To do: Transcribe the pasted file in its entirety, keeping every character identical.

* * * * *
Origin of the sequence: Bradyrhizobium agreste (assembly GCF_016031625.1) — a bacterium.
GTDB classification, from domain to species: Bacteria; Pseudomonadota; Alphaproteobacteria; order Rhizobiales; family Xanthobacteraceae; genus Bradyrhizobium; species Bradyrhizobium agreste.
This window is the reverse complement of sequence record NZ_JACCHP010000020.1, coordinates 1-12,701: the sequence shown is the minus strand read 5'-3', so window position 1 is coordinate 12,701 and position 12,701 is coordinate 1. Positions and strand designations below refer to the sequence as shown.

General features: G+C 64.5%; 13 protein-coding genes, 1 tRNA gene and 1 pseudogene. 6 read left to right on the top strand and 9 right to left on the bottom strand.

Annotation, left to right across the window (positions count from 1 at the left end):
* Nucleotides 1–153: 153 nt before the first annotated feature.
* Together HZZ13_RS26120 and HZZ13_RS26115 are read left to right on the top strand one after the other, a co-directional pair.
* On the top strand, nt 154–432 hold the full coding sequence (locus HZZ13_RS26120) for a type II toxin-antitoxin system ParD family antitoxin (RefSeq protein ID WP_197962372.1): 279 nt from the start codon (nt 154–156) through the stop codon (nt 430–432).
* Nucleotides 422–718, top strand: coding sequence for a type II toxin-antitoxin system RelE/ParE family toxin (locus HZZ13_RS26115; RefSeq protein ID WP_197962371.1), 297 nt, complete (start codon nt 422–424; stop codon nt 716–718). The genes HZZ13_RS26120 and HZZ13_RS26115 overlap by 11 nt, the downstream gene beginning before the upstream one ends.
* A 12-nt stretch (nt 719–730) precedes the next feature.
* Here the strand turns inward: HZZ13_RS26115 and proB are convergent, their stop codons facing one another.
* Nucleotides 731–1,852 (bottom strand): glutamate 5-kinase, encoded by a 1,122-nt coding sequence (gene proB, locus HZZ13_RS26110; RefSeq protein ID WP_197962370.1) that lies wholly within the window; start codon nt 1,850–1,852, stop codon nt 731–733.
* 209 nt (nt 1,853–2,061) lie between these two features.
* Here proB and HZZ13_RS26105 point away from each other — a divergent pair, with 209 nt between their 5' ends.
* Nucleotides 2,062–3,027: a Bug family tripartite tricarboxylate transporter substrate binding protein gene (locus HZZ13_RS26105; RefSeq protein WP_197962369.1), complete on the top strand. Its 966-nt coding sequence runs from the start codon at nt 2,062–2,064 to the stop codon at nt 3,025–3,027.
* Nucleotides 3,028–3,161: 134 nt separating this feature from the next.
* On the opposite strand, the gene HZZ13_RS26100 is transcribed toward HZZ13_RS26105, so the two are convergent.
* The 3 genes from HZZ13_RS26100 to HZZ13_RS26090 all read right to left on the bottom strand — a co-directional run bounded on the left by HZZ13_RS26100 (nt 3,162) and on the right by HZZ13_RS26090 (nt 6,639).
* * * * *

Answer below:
Origin of the sequence: Bradyrhizobium agreste (assembly GCF_016031625.1) — a bacterium.
GTDB classification, from domain to species: Bacteria; Pseudomonadota; Alphaproteobacteria; order Rhizobiales; family Xanthobacteraceae; genus Bradyrhizobium; species Bradyrhizobium agreste.
This window is the reverse complement of sequence record NZ_JACCHP010000020.1, coordinates 1-12,701: the sequence shown is the minus strand read 5'-3', so window position 1 is coordinate 12,701 and position 12,701 is coordinate 1. Positions and strand designations below refer to the sequence as shown.

General features: G+C 64.5%; 13 protein-coding genes, 1 tRNA gene and 1 pseudogene. 6 read left to right on the top strand and 9 right to left on the bottom strand.

Annotation, left to right across the window (positions count from 1 at the left end):
* Nucleotides 1–153: 153 nt before the first annotated feature.
* Together HZZ13_RS26120 and HZZ13_RS26115 are read left to right on the top strand one after the other, a co-directional pair.
* On the top strand, nt 154–432 hold the full coding sequence (locus HZZ13_RS26120) for a type II toxin-antitoxin system ParD family antitoxin (RefSeq protein ID WP_197962372.1): 279 nt from the start codon (nt 154–156) through the stop codon (nt 430–432).
* Nucleotides 422–718, top strand: coding sequence for a type II toxin-antitoxin system RelE/ParE family toxin (locus HZZ13_RS26115; RefSeq protein ID WP_197962371.1), 297 nt, complete (start codon nt 422–424; stop codon nt 716–718). The genes HZZ13_RS26120 and HZZ13_RS26115 overlap by 11 nt, the downstream gene beginning before the upstream one ends.
* A 12-nt stretch (nt 719–730) precedes the next feature.
* Here the strand turns inward: HZZ13_RS26115 and proB are convergent, their stop codons facing one another.
* Nucleotides 731–1,852 (bottom strand): glutamate 5-kinase, encoded by a 1,122-nt coding sequence (gene proB, locus HZZ13_RS26110; RefSeq protein ID WP_197962370.1) that lies wholly within the window; start codon nt 1,850–1,852, stop codon nt 731–733.
* 209 nt (nt 1,853–2,061) lie between these two features.
* Here proB and HZZ13_RS26105 point away from each other — a divergent pair, with 209 nt between their 5' ends.
* Nucleotides 2,062–3,027: a Bug family tripartite tricarboxylate transporter substrate binding protein gene (locus HZZ13_RS26105; RefSeq protein WP_197962369.1), complete on the top strand. Its 966-nt coding sequence runs from the start codon at nt 2,062–2,064 to the stop codon at nt 3,025–3,027.
* Nucleotides 3,028–3,161: 134 nt separating this feature from the next.
* On the opposite strand, the gene HZZ13_RS26100 is transcribed toward HZZ13_RS26105, so the two are convergent.
* The 3 genes from HZZ13_RS26100 to HZZ13_RS26090 all read right to left on the bottom strand — a co-directional run bounded on the left by HZZ13_RS26100 (nt 3,162) and on the right by HZZ13_RS26090 (nt 6,639).